In 1855, Washington Territorial Governor Isaac Stevens arrived in Puget Sound intent on clearing the land for more intensive settlement.  Four years earlier, the City of Seattle, named for Chief Seattle, was established by Seattle pioneers, who were indebted to the Suquamish/Duwamish Chief for helping them during their early struggles to survive.  Governor Stevens needed to clear the aboriginal title to the land to claim the property ahead of his plans to bring the transcontinental railroad to Puget Sound.  On January 22, 1855, Suquamish leaders, led by Chief Seattle, signed the Treaty of Point Elliott at Mukilteo.  The Suquamish gave up title to their lands, which encompassed most of present Kitsap County, for acknowledgement and protection of their fishing and hunting rights, health care, education and a reservation at Port Madison.

The Suquamish continue to live on the Port Madison Indian Reservation.  The Suquamish Tribe has 950 enrolled members of which half live on the reservation.  The Suquamish have persevered despite attempts by the federal government to assimilate them through land policy; especially the allotment of the reservation into separate parcels assigned to family heads in 1886, the destruction of Old Man House village and scattering of the tribal settlement in 1904, and the mandatory attendance of Suquamish children at Indian Boarding Schools from 1900-1920.  The Suquamish presently are experiencing a cultural resurgence and are planning to begin construction of a new community house in the tradition of Old-Man-House.  We continue to exercise their treaty rights to fish and gather shellfish.  We are exercising our ancient right to self-governance and currently have 240 employees in a variety of government programs.  Relying on our ancestral traditions, the Suquamish look forward to a prosperous future.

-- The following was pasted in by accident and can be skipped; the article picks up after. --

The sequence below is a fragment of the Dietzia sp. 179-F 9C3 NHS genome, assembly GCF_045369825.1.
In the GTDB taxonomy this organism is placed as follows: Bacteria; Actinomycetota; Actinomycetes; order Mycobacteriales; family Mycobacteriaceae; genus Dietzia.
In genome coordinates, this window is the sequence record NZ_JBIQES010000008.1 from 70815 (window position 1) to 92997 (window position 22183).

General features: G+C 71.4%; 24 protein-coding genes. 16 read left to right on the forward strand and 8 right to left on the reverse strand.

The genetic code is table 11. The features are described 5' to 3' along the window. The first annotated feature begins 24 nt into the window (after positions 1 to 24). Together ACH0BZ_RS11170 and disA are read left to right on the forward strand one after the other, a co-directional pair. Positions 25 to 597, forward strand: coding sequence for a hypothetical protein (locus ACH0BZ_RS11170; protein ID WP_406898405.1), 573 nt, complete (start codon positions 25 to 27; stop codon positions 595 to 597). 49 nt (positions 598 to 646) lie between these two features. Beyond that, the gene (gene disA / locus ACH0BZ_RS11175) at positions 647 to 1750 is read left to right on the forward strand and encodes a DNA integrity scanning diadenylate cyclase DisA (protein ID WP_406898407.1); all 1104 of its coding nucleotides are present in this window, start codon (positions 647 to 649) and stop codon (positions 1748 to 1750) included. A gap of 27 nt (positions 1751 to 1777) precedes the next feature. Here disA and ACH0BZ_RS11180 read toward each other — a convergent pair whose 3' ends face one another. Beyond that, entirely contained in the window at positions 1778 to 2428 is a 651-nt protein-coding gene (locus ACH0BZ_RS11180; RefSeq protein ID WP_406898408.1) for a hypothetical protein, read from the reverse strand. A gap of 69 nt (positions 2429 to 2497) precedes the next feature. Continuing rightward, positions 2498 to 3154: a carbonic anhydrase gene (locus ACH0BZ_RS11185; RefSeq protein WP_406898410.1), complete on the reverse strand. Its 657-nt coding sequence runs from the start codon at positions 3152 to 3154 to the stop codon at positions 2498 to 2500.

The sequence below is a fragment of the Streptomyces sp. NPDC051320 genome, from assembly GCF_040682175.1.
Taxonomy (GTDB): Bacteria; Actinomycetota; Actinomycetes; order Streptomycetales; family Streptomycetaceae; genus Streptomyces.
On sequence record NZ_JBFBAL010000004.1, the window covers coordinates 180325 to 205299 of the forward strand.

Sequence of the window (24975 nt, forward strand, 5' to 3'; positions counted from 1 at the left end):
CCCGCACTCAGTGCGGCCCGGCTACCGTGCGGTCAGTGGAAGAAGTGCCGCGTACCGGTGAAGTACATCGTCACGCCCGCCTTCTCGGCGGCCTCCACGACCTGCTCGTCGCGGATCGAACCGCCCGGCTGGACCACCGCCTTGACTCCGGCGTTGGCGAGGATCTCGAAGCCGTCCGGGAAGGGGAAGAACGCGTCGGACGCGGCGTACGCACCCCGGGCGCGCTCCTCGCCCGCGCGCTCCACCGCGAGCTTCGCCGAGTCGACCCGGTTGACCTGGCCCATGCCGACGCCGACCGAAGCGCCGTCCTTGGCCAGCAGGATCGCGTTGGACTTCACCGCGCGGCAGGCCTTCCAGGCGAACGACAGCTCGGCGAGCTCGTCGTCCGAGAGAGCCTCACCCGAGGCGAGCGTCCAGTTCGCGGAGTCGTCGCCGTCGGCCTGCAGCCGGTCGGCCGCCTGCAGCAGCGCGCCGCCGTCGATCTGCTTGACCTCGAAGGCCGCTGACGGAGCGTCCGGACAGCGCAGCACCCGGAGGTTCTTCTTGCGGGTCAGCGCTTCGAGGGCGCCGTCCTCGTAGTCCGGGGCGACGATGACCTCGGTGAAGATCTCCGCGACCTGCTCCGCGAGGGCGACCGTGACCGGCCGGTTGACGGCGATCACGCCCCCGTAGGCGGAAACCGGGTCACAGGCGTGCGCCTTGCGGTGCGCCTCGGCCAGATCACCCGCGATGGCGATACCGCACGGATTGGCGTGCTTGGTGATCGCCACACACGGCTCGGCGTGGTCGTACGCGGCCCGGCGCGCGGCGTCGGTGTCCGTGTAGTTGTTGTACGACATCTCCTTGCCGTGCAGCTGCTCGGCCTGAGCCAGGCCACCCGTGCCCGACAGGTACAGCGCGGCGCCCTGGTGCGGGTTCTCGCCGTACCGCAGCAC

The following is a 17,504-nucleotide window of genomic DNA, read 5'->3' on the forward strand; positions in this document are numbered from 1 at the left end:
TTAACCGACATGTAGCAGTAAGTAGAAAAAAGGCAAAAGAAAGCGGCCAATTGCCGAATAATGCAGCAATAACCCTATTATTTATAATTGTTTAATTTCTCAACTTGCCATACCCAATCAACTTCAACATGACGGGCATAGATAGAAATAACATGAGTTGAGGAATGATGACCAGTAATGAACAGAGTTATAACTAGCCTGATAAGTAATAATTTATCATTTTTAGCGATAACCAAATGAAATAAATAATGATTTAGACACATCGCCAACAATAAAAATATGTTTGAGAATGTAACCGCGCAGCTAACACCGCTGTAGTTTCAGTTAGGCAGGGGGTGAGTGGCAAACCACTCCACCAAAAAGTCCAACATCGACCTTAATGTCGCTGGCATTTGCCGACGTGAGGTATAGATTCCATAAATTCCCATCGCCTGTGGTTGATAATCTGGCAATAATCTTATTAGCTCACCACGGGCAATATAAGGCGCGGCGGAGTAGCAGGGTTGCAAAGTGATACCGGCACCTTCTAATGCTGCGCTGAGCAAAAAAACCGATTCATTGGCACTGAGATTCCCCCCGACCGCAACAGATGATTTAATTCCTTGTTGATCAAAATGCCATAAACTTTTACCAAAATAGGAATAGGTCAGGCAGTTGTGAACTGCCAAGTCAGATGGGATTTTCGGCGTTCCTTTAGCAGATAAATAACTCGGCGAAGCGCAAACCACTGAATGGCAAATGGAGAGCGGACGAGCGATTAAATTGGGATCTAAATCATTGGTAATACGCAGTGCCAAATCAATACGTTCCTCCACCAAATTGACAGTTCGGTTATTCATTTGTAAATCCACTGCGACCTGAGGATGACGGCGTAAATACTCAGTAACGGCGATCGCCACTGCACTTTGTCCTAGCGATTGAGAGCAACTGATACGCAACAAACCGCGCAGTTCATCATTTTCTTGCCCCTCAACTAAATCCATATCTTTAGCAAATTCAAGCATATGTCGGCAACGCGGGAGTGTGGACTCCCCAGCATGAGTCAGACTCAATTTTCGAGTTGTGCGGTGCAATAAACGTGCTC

Chief Seattle



Chief Seattle was an ancestral leader of the Suquamish Tribe born in 1786 at the Old-Man-House village in Suquamish.  His father was Schweabe, a Suquamish Chief, and his was mother Scholitza, a Duwamish from a village near present Kent.  Seattle was a six years old when Captain George Vancouver anchored in Suquamish waters off Bainbridge Island in 1792. 

Seattle achieved his status as chief of the Suquamish and a confederation of Duwamish bands after he planned and executed an attack strategy that saved the Central Puget Sound people from a sneak attack from upriver tribal forces from present King County.  Seattle, who was in his early twenties at the time, devised a plan calling for falling trees across the White (now Green) River above Renton that would capsize and disorient the raiding party allowing for Seattle’s forces to attack and capture them.  The plan worked and the people were so impressed that he was promoted to Chief and the former leaders became his sub-chiefs.

Chief Seattle witnessed the transition of his people from their ancient aboriginal life ways to a new one brought by the arrival on non-natives and imposed on them by the United States Government.  The Suquamish had to adapt their culture based on fishing, hunting, berry and root gathering and traveling by canoe to accept a new economy and lifestyle forced upon them by religious, social and political institutions.  Missionaries, fur traders and finally, permanent settlers brought new technology, a currency system, disease and the concept of private property to the Puget Sound.